3. Replace the trigger assembly
  4. Push in the receiver pins (the longer pin goes in front of the trigger)
  5. Replace the barrel and barrel/magazine cap


Let’s use shootability as a catch-all to talk about how the gun feels and performs.

With a 28-inch barrel (you can get a model with a shorter barrel) and the ability to take 3.5-inch shells, the Benelli Nova is a long shotgun. Nevertheless, I find it very easy to shoot. But this may not be a gun you can get for a young shoot and have it fit them comfortably.

The Nova’s action is extremely smooth. The bolt works flawlessly. I’ve never had a failure to eject or failure to load.

On the front is a red fiberoptic sight which can be lined up with a small silver bead towards the rear of the ribbed barrel. It feels natural to line up these two points of reference when aiming.

Recoil is typical for a 12-gage pump shotgun. You feel it but it doesn’t keep you from taking the next shot. The Benelli Supernova (same as the Nova with some added features) includes a recoil suppression system in the stock butt.

The gun is well-balanced and swings well. It’s a smooth shooter.


The Benelli Nova is the most reliable shotgun I have ever used. I’ve owned a 12-gage Nova for 10 years and have not had a single malfunction that was not my fault (I have a bad habit of hitting the bolt release then not closing the bolt).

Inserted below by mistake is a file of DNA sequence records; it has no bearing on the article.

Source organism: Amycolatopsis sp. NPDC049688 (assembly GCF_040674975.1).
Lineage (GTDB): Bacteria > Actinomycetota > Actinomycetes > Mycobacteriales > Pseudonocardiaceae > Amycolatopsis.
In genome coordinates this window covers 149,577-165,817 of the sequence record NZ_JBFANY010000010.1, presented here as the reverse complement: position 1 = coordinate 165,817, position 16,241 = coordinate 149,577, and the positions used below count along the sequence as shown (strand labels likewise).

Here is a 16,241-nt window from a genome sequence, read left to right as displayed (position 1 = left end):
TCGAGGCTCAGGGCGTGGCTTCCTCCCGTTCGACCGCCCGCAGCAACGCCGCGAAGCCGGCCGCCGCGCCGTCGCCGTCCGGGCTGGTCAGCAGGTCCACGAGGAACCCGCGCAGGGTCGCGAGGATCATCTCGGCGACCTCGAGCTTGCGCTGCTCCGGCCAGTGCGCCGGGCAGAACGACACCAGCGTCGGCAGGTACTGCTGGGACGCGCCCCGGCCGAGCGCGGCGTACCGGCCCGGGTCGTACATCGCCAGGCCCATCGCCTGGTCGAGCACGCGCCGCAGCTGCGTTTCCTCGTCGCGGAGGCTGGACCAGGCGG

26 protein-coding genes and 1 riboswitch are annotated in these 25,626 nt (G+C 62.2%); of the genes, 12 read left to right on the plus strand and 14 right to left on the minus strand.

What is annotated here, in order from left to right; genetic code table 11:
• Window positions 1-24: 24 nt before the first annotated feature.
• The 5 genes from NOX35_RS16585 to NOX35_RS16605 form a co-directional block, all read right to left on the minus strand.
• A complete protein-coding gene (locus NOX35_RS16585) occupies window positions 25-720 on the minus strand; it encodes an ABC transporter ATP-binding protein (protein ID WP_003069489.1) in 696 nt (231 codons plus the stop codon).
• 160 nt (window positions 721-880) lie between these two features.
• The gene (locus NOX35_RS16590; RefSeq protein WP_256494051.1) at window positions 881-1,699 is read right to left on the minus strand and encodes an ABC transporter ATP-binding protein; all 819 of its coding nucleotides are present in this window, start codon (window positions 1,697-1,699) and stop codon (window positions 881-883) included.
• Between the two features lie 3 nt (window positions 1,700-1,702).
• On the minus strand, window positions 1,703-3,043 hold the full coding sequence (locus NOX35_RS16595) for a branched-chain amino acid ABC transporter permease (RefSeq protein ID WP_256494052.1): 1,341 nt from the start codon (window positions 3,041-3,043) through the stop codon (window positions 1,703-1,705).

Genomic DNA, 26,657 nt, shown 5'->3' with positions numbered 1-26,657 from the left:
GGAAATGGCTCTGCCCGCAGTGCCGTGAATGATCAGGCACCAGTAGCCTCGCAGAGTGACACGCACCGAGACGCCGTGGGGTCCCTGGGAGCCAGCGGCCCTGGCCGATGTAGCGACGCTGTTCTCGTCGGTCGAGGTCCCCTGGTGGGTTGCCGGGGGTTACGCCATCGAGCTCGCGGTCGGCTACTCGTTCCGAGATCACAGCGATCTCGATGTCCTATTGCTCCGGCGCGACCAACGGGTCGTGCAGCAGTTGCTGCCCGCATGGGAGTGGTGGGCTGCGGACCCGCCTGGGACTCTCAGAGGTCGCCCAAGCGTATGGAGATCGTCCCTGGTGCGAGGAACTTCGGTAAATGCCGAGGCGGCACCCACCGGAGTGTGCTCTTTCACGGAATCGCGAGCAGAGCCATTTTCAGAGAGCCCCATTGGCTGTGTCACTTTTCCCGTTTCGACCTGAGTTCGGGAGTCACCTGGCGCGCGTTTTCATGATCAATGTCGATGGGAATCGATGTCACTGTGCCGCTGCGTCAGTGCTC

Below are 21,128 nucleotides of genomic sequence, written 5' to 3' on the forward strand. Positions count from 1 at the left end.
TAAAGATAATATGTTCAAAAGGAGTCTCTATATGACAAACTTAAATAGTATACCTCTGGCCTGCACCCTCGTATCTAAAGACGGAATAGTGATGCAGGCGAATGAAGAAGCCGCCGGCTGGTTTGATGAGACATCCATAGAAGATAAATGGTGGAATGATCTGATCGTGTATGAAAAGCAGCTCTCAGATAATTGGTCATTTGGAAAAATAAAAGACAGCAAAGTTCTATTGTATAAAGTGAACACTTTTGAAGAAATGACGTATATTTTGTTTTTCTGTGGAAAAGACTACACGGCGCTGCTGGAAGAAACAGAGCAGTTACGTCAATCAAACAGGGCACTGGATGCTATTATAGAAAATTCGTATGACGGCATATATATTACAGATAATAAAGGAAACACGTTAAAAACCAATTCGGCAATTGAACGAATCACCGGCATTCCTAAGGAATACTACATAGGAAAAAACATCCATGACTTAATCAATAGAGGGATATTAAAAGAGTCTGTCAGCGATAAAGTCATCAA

In those 10 years, I’ve put hundreds of rounds through my Nova at the range have toted it up mountains through snowstorms, driven it along dusty ATV trails, and splashed with it through marshes. I work my gear hard and am not a meticulous cleaner (I should clean my guns more often) but this gun has no rust and still functions perfectly.


Customization is one downside of the Nova. There are not a lot of aftermarket parts or kits for the Benelli Nova, and the ones that do exist are quite expensive.

I looked into buying a shorter barrel for my 12-gage. A 28-inch barrel is great for waterfowl and clays but it’s really cumbersome to carry up the mountain when trying to find grouse without a dog. A new barrel cost close to $300 (I bought the gun for $400).

If you’re looking for something to customize into a home-defense gun, you can do it with the Nova, but you’ll save a lot of money using a different platform.

On the other hand, if you’re looking for a hunting gun that can take a beating and you just want to put some new sights on it, then go with the Nova.

Benelli Nova with a ruffed grouse.


In almost every situation the Benelli Nova is my top recommendation for a pump-action shotgun. Its reliability, durability, and shootability make it a top choice for any hunter. The only thing that could be improved (in my opinion) is the looks, but that’s not important for gun as great as this.

I would not recommend the Nova for young or small shooters, because its length may be a little cumbersome. I would also not recommend the Nova if you’re looking for a customizable option that’s affordable.

Otherwise, this is an awesome shotgun for hunters and I would choose it over the competition every time.

Konrad Hafen

Konrad is a natural resource scientist who spends much of his free time hunting, fishing, hiking and backpacking on America's public lands.